I observe things so that, during an observational session, I develop a probability density function $f(x)$ describing the likelihood that $x$ is equal to different real numbers. I have $n$ of these observed probability function $[f_1,f_2,\dots,f_n]$. All of these observations seem equally valid to me. How can I combine these into a single probability function, describing the likelihood that $x$ is really different numbers given all of these data?
Another way to think about it is with a somewhat contrived example. Imagine I want to know the distribution of the sizes of carrots currently in my organic carrot farm, so I can advertise statistics about how big they are. In fact, I want to know the exact shape of the carrot size distribution. My farm is huge, so I can't measure them all. I choose three parcels of land and measure 1000 carrots in each parcel, only recording the density functions of carrot sizes found during each measuring session. Since this is all the information I'm willing to invest in, I have to estimate a probability distribution for the entire farm using only this information. I think all three of the measured density functions are equally likely to describe the true carrot size distribution.
Here is a coded example for $n=3$. Some commenters suggested I try averaging; it is not clear to me if that is the right approach. If I choose to average them, I have two options. I can divide the $x$ axis into small rectangles and find the average $f$ value for every $\Delta x$, or divide the $f$ axis into small rectangles and find the average $x$ for each $\Delta f$. I want to rigorously approach this problem, and it is not clear to me if one of these methods is better than the other, if that is at all a valid approach, or if there is a better way.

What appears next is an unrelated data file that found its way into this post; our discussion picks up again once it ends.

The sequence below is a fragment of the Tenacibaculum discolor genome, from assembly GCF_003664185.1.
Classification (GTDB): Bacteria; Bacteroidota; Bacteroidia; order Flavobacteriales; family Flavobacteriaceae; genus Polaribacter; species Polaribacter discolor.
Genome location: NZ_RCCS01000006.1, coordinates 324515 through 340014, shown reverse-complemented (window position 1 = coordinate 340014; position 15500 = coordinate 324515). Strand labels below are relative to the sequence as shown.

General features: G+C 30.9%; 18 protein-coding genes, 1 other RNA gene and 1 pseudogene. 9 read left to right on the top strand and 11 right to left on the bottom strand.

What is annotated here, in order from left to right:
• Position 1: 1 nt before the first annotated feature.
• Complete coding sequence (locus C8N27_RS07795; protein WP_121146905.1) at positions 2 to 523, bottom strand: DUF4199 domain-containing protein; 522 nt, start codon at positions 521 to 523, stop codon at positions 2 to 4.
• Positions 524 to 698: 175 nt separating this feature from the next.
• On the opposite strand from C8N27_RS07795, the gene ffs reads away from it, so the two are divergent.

My reasoning in exploring convolution is that the average carrot distribution would be $f_1$ + $f_2$ + $f_3$ normalized such that the area under the curve is one. Based on the community's feedback, I now think that this calls for bayesian updating math that I am not sure how to do.
import numpy as np import matplotlib.pyplot as plt from scipy.stats import norm # Make observations. We only have PDFs, not data. We loose some information # by assuming they are normally distributed. f1 = np.random.normal(0, 2, 100) + np.random.normal (1, 4, 100) f2 = np.random.normal(0, 2, 100) + np.random.normal (1, 4, 100) f3 = np.random.normal(0, 2, 100) + np.random.normal (1, 4, 100) mu1, std1 = norm.fit(f1) mu2, std2 = norm.fit(f2) mu3, std3 = norm.fit(f3) del f1 del f2 del f3 # plot distributions x = np.arange(-10, 10, .1) f1 = norm.pdf(x, mu1, std1) f2 = norm.pdf(x, mu2, std2) f3 = norm.pdf(x, mu3, std3) plt.plot(x, f1, label='f1') plt.plot(x, f2, label='f2') plt.plot(x, f3, label='f3') plt.legend() plt.show()
What I want is to estimate the "true" distribution that I took these samples from. Here's what that should look like:
import numpy as np import matplotlib.pyplot as plt nsamps = 20000 truth = np.random.normal(0, 2, nsamps) + np.random.normal (1, 4, nsamps) plt.hist(truth, 400, normed=1) plt.show()